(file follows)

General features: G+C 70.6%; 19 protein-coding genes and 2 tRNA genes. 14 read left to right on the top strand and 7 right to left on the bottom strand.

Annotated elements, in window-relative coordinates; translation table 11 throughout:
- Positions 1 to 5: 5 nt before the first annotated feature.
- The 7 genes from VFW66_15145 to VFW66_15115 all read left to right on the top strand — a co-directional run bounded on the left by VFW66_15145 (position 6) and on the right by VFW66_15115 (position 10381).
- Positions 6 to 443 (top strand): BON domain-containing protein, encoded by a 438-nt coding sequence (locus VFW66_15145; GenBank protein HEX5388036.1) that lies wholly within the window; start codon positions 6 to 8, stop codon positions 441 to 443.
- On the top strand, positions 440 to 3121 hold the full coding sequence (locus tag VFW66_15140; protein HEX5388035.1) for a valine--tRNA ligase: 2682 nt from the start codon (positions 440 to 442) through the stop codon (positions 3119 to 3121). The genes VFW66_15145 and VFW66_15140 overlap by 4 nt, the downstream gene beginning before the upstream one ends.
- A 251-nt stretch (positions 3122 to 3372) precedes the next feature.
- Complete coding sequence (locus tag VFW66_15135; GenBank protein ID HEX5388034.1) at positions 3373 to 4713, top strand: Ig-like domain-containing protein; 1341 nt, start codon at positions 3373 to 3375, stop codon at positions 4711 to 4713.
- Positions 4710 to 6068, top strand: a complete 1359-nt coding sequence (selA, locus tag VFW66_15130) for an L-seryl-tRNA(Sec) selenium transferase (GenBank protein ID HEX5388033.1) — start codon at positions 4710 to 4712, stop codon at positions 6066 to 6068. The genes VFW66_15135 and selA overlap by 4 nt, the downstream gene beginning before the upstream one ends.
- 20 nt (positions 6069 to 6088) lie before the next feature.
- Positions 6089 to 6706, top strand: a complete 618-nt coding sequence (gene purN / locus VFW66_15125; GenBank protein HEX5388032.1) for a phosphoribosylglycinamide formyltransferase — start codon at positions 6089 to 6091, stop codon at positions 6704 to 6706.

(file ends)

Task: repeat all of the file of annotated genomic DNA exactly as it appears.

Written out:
General features: G+C 70.6%; 19 protein-coding genes and 2 tRNA genes. 14 read left to right on the top strand and 7 right to left on the bottom strand.

Annotated elements, in window-relative coordinates; translation table 11 throughout:
- Positions 1 to 5: 5 nt before the first annotated feature.
- The 7 genes from VFW66_15145 to VFW66_15115 all read left to right on the top strand — a co-directional run bounded on the left by VFW66_15145 (position 6) and on the right by VFW66_15115 (position 10381).
- Positions 6 to 443 (top strand): BON domain-containing protein, encoded by a 438-nt coding sequence (locus VFW66_15145; GenBank protein HEX5388036.1) that lies wholly within the window; start codon positions 6 to 8, stop codon positions 441 to 443.
- On the top strand, positions 440 to 3121 hold the full coding sequence (locus tag VFW66_15140; protein HEX5388035.1) for a valine--tRNA ligase: 2682 nt from the start codon (positions 440 to 442) through the stop codon (positions 3119 to 3121). The genes VFW66_15145 and VFW66_15140 overlap by 4 nt, the downstream gene beginning before the upstream one ends.
- A 251-nt stretch (positions 3122 to 3372) precedes the next feature.
- Complete coding sequence (locus tag VFW66_15135; GenBank protein ID HEX5388034.1) at positions 3373 to 4713, top strand: Ig-like domain-containing protein; 1341 nt, start codon at positions 3373 to 3375, stop codon at positions 4711 to 4713.
- Positions 4710 to 6068, top strand: a complete 1359-nt coding sequence (selA, locus tag VFW66_15130) for an L-seryl-tRNA(Sec) selenium transferase (GenBank protein ID HEX5388033.1) — start codon at positions 4710 to 4712, stop codon at positions 6066 to 6068. The genes VFW66_15135 and selA overlap by 4 nt, the downstream gene beginning before the upstream one ends.
- 20 nt (positions 6069 to 6088) lie before the next feature.
- Positions 6089 to 6706, top strand: a complete 618-nt coding sequence (gene purN / locus VFW66_15125; GenBank protein HEX5388032.1) for a phosphoribosylglycinamide formyltransferase — start codon at positions 6089 to 6091, stop codon at positions 6704 to 6706.